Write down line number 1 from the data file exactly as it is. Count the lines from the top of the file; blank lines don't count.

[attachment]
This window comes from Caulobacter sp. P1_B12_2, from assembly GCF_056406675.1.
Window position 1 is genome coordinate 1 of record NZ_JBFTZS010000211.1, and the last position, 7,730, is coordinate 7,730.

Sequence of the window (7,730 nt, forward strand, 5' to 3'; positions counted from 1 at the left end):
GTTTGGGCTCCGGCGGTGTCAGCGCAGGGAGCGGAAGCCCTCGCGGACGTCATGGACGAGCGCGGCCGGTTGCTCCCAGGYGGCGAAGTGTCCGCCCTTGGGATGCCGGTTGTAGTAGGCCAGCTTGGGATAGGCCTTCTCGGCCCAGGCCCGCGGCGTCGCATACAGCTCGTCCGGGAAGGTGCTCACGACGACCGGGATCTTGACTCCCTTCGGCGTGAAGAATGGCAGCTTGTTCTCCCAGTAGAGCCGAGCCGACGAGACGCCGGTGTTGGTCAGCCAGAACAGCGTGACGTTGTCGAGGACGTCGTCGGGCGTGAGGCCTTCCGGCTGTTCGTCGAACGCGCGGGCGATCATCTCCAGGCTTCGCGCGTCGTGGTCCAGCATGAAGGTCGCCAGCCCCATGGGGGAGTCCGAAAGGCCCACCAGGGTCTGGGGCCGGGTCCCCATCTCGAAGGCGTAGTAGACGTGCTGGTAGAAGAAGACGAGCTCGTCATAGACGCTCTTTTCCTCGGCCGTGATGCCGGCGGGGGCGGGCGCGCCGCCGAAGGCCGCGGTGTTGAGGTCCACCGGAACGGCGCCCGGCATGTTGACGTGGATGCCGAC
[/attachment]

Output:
This window comes from Caulobacter sp. P1_B12_2, from assembly GCF_056406675.1.